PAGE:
Sunday, 3 March 2013

waterways, craft, grebes, the lock, picnics



















I was working at the Taylor yesterday but beforehand walked along the Oxford canal where I took the photos of the rowing boat and the narrowboat rudder above.

The great crested grebes I saw on the Thames near the train station earlier in the week. When we lived in Oxford I used to love seeing these birds on different parts of the river. On Saturdays, when my wife finished work, we often used to cycle to Port Meadow and have a picnic beneath an evergreen oak on the bank of a narrow arm of the river and watch the pair of grebes that always nested there. In my first novel, The Lock, I used this place as a setting for a couple of the scenes. In the following extract, Elizabeth and her daughter Alison are walking along the bank and see the grebes.

****

They passed an evergreen oak and the line of trees to their left gave way to a broad grassy expanse of bank running down to a dense margin of water forget-me-not, mint and woundwort. The pool itself was formed by the stream broadening out at a point where it forked. Both arms flowed into the Thames a little further on from here. The main one arrived at a weir beyond the end of the next bit of avenue. The other one flowed down the side of an island that was covered in rosebay willowherb and alders, joining the river near the railway station.

‘There they are,’ said Alison, pointing at the pair of grebes.

‘Oh yes.’

‘And they’ve got little chicks. They hatched just the other day. There – the little stripy heads are poking through her wings.’

‘Oh, yes, two of them.’

‘I can never work out which of the adults is which, let alone the chicks – both sexes look more or less the same. The other one, though, seems to have a more peachy-coloured throat.’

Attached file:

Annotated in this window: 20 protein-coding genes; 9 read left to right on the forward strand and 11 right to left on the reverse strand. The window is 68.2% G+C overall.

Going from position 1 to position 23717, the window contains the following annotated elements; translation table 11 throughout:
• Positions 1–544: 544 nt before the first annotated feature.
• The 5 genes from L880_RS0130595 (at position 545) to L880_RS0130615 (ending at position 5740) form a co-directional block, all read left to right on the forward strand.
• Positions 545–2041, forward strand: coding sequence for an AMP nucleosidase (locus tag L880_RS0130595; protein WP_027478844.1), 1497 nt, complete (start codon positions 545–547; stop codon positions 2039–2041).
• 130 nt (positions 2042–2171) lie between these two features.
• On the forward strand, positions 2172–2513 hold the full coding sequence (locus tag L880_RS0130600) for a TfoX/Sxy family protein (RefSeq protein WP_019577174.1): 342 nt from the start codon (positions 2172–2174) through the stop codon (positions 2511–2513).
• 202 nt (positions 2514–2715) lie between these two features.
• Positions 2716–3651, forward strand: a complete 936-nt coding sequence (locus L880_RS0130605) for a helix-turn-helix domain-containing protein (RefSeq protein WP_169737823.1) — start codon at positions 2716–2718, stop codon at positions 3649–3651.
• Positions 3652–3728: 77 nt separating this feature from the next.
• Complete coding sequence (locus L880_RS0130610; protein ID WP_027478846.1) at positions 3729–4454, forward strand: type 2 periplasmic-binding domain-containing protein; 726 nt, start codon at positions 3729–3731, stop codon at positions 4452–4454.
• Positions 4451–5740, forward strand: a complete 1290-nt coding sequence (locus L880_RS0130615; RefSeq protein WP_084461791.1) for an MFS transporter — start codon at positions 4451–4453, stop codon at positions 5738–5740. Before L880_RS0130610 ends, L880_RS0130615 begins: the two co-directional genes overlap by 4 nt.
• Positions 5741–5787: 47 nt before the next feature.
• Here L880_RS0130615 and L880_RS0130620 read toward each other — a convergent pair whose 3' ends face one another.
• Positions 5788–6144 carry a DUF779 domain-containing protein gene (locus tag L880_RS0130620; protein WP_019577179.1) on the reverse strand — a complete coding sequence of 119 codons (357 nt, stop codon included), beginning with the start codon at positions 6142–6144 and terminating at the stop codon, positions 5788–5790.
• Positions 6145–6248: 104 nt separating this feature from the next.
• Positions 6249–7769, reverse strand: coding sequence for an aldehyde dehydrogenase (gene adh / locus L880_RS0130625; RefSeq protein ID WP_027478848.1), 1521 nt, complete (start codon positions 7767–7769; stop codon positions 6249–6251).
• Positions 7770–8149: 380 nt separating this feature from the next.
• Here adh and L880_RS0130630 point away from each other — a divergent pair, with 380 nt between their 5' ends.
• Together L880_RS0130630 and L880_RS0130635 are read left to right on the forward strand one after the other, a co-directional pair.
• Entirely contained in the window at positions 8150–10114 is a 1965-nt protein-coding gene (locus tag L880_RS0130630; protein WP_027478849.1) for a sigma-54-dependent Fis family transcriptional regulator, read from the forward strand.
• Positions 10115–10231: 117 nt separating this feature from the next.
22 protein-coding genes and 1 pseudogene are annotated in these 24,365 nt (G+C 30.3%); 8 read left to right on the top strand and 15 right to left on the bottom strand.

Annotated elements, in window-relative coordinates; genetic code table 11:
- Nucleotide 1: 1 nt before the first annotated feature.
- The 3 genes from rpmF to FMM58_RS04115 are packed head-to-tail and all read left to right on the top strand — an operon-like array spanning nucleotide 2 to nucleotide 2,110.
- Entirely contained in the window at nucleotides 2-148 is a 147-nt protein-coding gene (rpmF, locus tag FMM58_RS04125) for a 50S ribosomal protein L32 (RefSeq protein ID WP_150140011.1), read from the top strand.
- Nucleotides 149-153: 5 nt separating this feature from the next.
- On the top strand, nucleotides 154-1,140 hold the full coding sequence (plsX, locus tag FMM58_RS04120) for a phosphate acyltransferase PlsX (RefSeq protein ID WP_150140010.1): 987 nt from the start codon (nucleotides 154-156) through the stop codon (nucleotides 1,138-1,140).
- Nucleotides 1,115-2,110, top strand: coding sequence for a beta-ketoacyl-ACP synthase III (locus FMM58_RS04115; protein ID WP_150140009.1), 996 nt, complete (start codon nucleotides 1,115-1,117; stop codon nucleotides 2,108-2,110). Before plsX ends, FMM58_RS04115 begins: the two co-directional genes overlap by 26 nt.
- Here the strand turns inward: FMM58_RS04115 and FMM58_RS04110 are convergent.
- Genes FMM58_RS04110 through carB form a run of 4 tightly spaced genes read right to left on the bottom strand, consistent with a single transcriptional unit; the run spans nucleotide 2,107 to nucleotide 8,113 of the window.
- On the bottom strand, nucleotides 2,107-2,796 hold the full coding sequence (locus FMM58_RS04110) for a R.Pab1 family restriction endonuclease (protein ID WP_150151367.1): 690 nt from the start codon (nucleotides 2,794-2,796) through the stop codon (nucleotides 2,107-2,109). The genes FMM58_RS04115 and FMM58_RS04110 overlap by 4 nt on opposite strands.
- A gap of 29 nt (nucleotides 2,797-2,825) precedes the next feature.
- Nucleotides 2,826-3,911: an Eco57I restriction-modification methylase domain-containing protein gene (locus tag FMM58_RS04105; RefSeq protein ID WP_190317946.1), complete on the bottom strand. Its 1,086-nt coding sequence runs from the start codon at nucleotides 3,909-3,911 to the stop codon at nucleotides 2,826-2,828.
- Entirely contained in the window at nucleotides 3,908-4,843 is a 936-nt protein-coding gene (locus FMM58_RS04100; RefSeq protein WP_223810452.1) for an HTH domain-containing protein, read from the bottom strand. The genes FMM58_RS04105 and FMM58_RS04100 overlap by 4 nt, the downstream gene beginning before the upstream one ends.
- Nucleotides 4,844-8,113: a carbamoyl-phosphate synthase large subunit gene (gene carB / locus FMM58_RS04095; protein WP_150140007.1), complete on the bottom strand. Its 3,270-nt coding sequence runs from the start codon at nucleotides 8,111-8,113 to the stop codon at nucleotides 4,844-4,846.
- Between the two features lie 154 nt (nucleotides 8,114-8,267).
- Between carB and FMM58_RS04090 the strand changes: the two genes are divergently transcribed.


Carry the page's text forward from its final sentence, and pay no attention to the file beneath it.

‘Dad would know.’

The grebe that was not carrying the chicks promptly dived, to re-emerge some way off from its partner almost half a minute later with a straggling piece of reed in its bill. It propelled itself gracefully towards their nest with its prize. The other grebe swam up to the nest now too and both prodded the reed into place.

‘I wonder if they really are the same pair Dad used to bring us to see?’

‘I should think so. Do you remember seeing them down by the lock?’

‘Yes, that was brilliant. I didn’t believe they were the same ones that time. The city seemed so big then – I didn’t understand how all the waterways linked up. Funnily enough we were down at the pub on the Island the other night.’

****

That bit about all the waterways connecting up is significant because a lot of the story unfolds on the banks of the Thames, Cherwell and Oxford canal. When the location shifts from Oxford to Gloucestershire in the second half of the book, the scenes are set on the banks of a different canal--the Thames and Severn. In the novel, waterways link the characters even though they are at odds with each other.

Meanwhile, today I cycled towards Tadpole Bridge and along the Great Brook for the first time in several months. The Great Brook lane had been closed because of flooding. It was nice to go that way although the land looks as if it has been picked clean by the water and there is that strange cement-like smell in the air that lingers for a long time after flooding.

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